R: Back to the simple stuff. The R tells us that the tire is a radial, which you will find on most tires these days. However, a D may be present here, which simply tells us we're working with a bias-ply tire.
17: It's all making sense now, right? Well, now you're going to slap yourself on the head. The last number tells us the diameter of the wheel. In this case, the wheel is 17 inches. There's no real reason for the tires to use metric and imperial measurements other than the fact that we use inches to measure our wheels here in the States.
Now, you might run across a tire size that reads something like 33x10.5x17. That is the US version of tire measurements, and it's commonly found on off-road/all-terrain tires. It's simple, really. 33 is our total height in inches, 10.5 is the total width in inches, and 17 is the size of the wheel in inches.
The next largest number on our tire's sidewall is the load index. This essentially tells us how much weight the tire can support. In the example photo, that number is 102H. Drop the "H". We'll come back to it in a minute.
The load index is another standardized two, or three-digit number. Below you will find a chart that tells us the weights those numbers correspond to:
(Spoiler alert, 102 is good for 1,874 pounds per tire)
Below the load rating, you might find the load range in a much smaller font. This is an alphabetical character, and it essentially tells us more about the tire's construction and limitations. Below you will find a chart that tells us what the load range is, depending on the character displayed:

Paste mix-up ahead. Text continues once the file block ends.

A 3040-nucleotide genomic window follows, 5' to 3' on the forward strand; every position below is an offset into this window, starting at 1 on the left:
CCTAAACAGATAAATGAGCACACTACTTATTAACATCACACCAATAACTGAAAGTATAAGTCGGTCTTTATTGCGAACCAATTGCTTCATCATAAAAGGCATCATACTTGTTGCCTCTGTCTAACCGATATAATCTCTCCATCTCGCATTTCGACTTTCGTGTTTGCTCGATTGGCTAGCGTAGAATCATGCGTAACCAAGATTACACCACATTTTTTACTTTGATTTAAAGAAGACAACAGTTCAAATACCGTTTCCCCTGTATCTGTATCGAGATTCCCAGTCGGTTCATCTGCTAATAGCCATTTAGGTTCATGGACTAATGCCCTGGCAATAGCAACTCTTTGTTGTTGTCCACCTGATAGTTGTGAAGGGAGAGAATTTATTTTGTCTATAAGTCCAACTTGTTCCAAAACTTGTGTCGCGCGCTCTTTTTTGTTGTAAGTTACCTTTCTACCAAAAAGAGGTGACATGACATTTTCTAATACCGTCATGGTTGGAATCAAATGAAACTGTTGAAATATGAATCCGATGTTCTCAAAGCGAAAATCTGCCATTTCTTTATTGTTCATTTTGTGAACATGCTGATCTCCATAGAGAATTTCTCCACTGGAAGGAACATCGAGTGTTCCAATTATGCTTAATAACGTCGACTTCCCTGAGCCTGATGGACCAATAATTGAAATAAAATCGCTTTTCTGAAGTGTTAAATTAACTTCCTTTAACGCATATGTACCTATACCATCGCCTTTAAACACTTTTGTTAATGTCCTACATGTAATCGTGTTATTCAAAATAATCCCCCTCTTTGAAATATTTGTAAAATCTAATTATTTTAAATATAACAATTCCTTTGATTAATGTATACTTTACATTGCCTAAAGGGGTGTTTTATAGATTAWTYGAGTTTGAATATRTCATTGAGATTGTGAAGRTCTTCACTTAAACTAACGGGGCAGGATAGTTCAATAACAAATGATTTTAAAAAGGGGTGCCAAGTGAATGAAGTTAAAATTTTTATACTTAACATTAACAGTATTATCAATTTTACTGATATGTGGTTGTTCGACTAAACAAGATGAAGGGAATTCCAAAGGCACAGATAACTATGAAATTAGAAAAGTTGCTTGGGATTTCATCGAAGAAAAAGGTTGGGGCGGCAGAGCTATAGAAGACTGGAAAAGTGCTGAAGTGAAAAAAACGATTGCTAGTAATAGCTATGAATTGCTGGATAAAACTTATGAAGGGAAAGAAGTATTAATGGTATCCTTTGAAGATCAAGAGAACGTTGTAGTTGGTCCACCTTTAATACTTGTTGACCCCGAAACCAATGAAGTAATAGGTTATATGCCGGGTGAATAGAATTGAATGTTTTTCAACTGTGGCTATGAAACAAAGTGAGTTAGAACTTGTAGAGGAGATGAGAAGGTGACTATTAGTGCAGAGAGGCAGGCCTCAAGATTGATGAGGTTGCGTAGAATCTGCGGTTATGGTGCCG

*Note: Though there is an H on this table, it does not correspond with the H that follows the tire's load rating. These are two different descriptors. *
So, what does that big H behind our load rating mean? That's your speed rating. It essentially tells us what speed the tire can safely travel at, and it's important to treat that as a maximum speed.
Tire speed ratings are also standardized, so whatever letter appears on your tire will correspond with the speed ratings listed in the below chart. Yes, most of the list is in alphabetical order aside from S, H, and V. That's because those speed ratings were introduced in the 1960s before listing the remainder of the speed ratings would be done in alphabetical order.
Alright, we've got the big ones out of the way. Now, what about the longest? That 12-digit number you see is actually the DOT code. In our example photo, that code is “DOT: SIMP LE01 2320” Think of this like the VIN. It can be used to tell us the date the tire was manufactured on.